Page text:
Email Specials from April 2003

Sat 4/5/2003


I saw the coolest band this week. They were not only witty, charismatic and clever (characteristics missing in a lot of bands), but they were also ALL acoustic. And by "all acoustic" I don't mean in the MTV Unplugged way, where you still plug in, you just sit down... I mean that they didn't use amps, mics or even a PA! It was seven guys and one girl, playing guitar, banjo, dobro, uke, tenor guitar, mandolin, upright bass, kazoo and clarinet. (Somehow the clarinet fit in well...) Whoever's turn it was to sing lead, or play a solo, would just walk out to the end of the stage, closer to the audience, and that would give them the additional volume they needed.

It's hard to describe the style of music... kinda swing/blues/jazz/mixed with beer. They're called The Asylum Street Spankers and if you get a chance you should go see `em. Besides the entertaining material, I enjoyed the show because it was an opportunity to hear the natural sound of acoustic instruments. No matter how good your pickup system is, by the time you run something through a PA, the sound is colored by the amps. With the Spankers you get to hear the instruments the way they were meant to sound. And it's hard to get more "natural" than someone standing in front of you singing a song while playing ukulele, and backed by a guitar, a washboard player, and two guys on kazoo.

In honor of a band that's not afraid to not be too loud, this week's special is some acoustic stuff.


See you soon,

PS: This week's Customer web site:
Jill West And Blues Attack

PPS: If you're in New York go to see the Asylum Street Spankers tomorrow (Saturday, April 5) at Joe's Pub (212)239-6200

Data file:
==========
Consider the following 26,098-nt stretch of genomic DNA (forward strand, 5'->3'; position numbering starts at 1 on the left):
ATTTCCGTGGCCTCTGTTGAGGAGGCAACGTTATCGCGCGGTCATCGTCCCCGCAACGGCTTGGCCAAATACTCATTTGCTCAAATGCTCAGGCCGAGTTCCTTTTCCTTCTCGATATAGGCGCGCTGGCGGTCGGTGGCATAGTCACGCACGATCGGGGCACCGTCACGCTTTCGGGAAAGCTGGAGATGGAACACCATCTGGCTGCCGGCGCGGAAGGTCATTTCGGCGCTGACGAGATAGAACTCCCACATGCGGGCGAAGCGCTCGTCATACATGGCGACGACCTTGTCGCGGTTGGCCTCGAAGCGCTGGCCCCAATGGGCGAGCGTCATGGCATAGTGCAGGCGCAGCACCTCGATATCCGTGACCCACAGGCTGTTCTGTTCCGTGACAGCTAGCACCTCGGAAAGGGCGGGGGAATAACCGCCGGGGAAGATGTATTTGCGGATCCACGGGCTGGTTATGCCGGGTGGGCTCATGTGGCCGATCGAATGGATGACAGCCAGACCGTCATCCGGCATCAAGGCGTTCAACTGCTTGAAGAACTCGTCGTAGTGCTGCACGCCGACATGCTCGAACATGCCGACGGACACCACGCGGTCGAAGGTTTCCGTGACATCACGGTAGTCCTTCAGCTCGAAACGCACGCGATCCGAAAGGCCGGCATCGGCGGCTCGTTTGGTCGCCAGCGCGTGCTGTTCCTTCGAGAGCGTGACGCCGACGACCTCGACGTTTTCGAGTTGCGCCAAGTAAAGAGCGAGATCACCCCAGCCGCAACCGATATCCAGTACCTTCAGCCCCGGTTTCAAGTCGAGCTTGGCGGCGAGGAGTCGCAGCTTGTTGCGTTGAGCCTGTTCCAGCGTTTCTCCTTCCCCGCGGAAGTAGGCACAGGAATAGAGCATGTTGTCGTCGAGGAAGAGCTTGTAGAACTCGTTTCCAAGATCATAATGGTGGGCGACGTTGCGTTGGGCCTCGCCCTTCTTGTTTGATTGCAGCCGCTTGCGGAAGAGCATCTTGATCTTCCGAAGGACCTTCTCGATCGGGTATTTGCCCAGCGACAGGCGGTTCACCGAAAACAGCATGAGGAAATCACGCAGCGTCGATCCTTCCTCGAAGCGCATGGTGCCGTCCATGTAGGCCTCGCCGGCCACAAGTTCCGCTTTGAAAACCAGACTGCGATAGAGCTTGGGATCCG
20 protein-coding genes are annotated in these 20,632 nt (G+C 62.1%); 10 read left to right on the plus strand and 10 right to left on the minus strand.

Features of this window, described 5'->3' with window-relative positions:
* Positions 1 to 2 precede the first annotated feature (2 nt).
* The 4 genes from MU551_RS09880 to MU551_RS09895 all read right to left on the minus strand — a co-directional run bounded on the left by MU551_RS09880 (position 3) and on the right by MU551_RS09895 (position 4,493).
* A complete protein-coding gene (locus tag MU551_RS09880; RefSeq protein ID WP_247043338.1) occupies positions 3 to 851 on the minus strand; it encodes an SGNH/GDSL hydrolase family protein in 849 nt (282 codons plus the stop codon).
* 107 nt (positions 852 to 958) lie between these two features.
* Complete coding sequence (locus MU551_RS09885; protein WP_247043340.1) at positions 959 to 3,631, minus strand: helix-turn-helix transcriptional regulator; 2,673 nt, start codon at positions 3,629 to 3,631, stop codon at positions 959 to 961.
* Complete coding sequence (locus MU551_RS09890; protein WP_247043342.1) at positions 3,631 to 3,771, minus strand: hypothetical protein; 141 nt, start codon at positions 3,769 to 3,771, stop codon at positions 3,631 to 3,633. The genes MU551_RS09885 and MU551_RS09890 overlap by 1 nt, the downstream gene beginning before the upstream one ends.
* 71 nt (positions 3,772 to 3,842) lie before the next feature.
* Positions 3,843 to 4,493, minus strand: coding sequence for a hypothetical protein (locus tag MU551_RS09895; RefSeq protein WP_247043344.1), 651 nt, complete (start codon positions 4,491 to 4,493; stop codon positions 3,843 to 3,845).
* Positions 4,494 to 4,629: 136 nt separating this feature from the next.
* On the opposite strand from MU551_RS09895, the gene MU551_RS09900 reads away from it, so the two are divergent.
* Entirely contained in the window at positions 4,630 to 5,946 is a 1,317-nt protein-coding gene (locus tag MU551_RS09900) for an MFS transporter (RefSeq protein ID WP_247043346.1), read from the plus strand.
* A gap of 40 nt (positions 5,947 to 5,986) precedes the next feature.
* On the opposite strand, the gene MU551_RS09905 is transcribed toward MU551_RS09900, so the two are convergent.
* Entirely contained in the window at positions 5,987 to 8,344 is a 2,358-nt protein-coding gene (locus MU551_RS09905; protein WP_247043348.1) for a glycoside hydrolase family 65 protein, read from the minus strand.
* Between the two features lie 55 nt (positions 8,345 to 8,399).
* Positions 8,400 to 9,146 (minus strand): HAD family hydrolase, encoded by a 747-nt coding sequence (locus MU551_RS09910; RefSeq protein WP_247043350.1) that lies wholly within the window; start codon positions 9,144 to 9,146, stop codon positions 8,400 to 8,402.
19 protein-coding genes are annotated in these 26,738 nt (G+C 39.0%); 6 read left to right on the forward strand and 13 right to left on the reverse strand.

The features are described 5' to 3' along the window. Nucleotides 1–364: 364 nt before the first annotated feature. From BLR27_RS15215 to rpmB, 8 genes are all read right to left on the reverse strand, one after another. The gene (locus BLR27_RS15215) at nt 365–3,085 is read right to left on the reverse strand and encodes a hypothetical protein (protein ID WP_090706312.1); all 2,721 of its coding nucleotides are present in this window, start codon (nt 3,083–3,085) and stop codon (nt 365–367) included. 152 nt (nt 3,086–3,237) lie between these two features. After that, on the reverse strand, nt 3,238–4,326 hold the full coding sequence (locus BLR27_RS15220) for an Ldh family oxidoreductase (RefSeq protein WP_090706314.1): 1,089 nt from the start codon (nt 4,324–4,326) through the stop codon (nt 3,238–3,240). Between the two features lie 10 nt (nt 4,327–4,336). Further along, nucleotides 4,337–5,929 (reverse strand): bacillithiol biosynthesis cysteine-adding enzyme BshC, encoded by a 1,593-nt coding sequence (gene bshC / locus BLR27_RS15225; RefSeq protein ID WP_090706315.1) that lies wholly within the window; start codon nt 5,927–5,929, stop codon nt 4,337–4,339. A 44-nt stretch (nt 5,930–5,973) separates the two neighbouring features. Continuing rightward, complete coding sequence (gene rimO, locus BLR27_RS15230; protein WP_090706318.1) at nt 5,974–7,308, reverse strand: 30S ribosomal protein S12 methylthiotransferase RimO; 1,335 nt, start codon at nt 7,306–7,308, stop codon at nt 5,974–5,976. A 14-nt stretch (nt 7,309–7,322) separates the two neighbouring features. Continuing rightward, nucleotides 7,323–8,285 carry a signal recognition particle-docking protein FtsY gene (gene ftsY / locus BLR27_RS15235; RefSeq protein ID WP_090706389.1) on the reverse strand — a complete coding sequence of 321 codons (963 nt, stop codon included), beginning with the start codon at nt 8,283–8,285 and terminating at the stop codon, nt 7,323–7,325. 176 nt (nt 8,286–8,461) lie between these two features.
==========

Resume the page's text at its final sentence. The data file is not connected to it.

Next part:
Sat 4/12/2003


Let's face it.... there aren't that many "classic" amps in the history of Rock & Roll. There are really only three: The Marshall Stack, 80% of the amps made by Leo Fender, and the Vox AC-30. The AC-30 gained its classic status in 1962 because it was simply the loudest amp made in England. As The Beatles started to play bigger halls to bigger crowds of screaming girls, they needed the best, so they bought AC-30s. When other British bands saw the screaming girls, they bought AC-30s too. (See the PS below for the post-1962 Vox Story...)

The AC-30 is a fabulous sounding amp. It has a distinctive, loud, fat, Rock & Roll sound. And it looks really cool. The downsides are: it's heavy, it's expensive, and it doesn't have a Master Volume or Reverb.

As an alternative to the AC-30, the current owner of the Vox name, Korg (the folks who also own Marshall) has now introduced the Vox Valvetronix. It looks just like an AC-30, but it's lighter (mostly Solid State), it's cheaper (half as much), and it features the current "modeling" technology that's cropping up everywhere. (In other words, it has lots of knobs and switches, and can sound like lots of other amps.)

We just got three different versions and we're still messing around with them. So far they seem like a lot of fun. There are a lot of different sounds, including the vintage AC-30, plus lots of distortion, etc. And here's why I'm mentioning all of this to you: Vox is so anxious to have you try the Valvetronix that they'll GIVE you a Vox leather strap just for plugging into the amp.

Since we like free stuff, we think you should try the amp. And get free stuff.


See you soon,